Main tale depicts the family's fables and foibles once all the children find an excuse to move back home. Royal's “rationale” for residing under the same roof is that he's got only six weeks to live, a ploy that he uses to prevent Etheline from marrying Henry. Parallel to the adult romantic triangle is a more youthful but equally problematic one. Margot, a gifted writer who hasn't produced a play in years, is near suicidal, locking herself in the bathroom with her pot and music.

Though married to a loving man, Raleigh (Murray), she advertently and inadvertently encourages romantic advances from her own siblings–and other men. Anderson's humor is wonderfully droll in dealing with the issue of whether or not these affairs are illicit or incestuous; Strictly speaking, Margot is not Richie's sister, and Royal gives his blessing.

It's impossible to do justice to the multi-nuanced, ever-shifting story and its persona. In its good moments, which are plentiful, The Royal Tenenbaums presents a tragic-comic critique of a clan of geniuses, with each member adept at a particular skill, but, as a result of an awful family life, each becomes ill-suited to deal with the kinds of problems most mature people have to contend with. Like Bottle Rocket and Rushmore, the new work is full of surprising warmth and charm, but even more so than the former films, The Royal Tenenbuams boasts an expansive plot replete with twists and turns, and droll characters who bounce off each other in refreshing, often shocking ways.

Throughout, Anderson demonstrates a tight control (perhaps too much) over every aspect of his production, from the writing to the staging to the overall visual design and pacing. Since the movie consists of numerous chapters, and multiple segments within each chapter, the performers are unable to develop much continuity, and it doesn't help that Anderson variegates the emotional tone from scene to scene, and has his cast face the camera directly, rather than each other, while delivering their lines.

Some viewers may also be upset by Anderson's treatment of his characters as both naive and savvy stooges, active yet passive people with “goals” to pursue, be it love, friendship, crime, or just notoriety. What the new film's characters share with those of helmer's earlier outings is a constant, inventive verbosity, not heard on American screen since Preston Sturges in the 1940s. Anderson's dialogue is smart but also deliberately contrived, decorated with a steady stream of deadpan and humor that occasionally feels forced, at least compared with his first pictures.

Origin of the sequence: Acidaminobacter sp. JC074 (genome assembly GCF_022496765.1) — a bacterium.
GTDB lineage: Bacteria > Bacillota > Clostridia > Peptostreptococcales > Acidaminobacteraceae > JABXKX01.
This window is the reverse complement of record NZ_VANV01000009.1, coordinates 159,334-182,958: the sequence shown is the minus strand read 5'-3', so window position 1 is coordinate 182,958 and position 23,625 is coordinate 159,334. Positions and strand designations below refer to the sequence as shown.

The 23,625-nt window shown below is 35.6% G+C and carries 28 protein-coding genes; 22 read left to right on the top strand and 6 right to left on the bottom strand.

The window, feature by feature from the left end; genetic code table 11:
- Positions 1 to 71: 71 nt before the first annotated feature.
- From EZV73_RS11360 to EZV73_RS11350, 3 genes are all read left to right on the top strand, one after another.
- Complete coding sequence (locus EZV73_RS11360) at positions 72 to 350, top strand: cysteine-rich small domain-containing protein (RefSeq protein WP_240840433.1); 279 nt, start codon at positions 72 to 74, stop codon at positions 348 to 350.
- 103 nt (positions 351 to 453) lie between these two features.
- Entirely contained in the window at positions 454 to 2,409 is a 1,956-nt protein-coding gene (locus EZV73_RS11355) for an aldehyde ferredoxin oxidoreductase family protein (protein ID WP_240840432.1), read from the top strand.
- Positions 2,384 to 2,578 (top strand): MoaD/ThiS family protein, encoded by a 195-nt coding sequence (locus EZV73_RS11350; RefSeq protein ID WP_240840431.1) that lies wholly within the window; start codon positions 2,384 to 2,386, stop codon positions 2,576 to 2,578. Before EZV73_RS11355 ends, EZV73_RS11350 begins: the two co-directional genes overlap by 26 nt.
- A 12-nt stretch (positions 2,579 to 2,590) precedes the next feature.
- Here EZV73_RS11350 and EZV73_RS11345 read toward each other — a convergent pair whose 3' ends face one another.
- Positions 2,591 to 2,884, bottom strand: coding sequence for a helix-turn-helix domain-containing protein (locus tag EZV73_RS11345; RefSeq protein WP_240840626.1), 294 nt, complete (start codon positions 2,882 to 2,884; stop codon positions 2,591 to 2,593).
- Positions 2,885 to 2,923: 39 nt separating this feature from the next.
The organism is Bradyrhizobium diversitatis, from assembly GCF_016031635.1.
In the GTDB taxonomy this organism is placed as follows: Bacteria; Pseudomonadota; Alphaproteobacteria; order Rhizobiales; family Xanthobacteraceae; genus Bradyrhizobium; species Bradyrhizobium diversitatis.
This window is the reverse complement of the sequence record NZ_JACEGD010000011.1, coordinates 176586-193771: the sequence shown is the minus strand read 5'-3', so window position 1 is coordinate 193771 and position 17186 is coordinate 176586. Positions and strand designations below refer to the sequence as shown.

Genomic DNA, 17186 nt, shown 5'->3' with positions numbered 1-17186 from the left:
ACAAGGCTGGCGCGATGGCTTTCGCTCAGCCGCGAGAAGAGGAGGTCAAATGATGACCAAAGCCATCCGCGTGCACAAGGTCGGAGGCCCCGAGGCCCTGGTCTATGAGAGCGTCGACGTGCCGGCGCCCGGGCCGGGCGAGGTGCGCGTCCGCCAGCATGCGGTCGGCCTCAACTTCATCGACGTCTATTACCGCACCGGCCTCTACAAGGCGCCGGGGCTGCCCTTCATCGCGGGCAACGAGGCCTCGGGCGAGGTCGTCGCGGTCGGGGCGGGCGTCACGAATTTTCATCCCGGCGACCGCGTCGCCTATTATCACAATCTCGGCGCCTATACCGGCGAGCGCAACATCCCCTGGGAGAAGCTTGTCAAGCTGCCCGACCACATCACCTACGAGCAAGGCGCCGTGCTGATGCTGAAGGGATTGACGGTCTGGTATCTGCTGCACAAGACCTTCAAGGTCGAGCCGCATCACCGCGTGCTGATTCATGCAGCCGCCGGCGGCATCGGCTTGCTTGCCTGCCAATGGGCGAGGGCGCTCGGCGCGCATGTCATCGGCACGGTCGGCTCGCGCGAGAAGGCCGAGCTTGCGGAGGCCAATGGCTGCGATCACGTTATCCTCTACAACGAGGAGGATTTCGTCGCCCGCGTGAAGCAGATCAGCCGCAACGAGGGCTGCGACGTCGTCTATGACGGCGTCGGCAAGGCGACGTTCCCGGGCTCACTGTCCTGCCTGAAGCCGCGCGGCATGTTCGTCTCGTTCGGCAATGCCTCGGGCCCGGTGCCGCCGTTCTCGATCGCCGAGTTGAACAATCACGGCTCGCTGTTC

With the exception of disappointing turns by Murray (who was so brilliant in Rushmore) and Stiller, who's doing his usual shtick, all the other actors hit their marks, particularly Hackman, whose versatility seems to knows no bounds. Endowed with the meatiest role, Hackman provides the cement for an arduously tricky movie that might be too episodic and disjointed for its own good.

In a year of mostly bad or mediocre mainstream fare, it may be ironic to fault a film like The Royal Tenenbaums with being overreaching in its aspiration. But unlike Rushmore, an ultra-frank coming-of-age comedy whose inventive audacity was matched by a perfect technical execution and impeccable acting, the new movie is more ambitious and expansive, but also less fluent and smooth.

If Anderson wishes to appeal to a larger audience than the arthouse circuit, he may have to develop a more accessible style to present his intelligent ideas–or to rely on major stars, as he does here.

Perhaps the greatest compliment that could be paid to this genre-defying movie is that it's truly incomparable to any other Hollywood comedy or more accurately dramedy.


Runing time: 108 Minutes
A Buena Vista release of a Touchstone Pictures presentation of an American Empirical picture.
Exec prods: Owen Wilson, Rudd Simmons
Prods: Wes Anderson, Barry Mendel, Scott Rudin
Screenplay: Anderson, Owen Wilson
Cinematographer: Robert Yeoman
Prod design: David Wasco
Editor: Dylan Tichenor
Music: Mark Mothersbaugh


Gene Hackman
Anjelica Huston
Ben Stiller
Gwyneth Paltrow
Luke Wilson
Owen Wilson
Danny Glover
Bill Murray
Seymour Cassel
Kumar Pallana
Alec Baldwin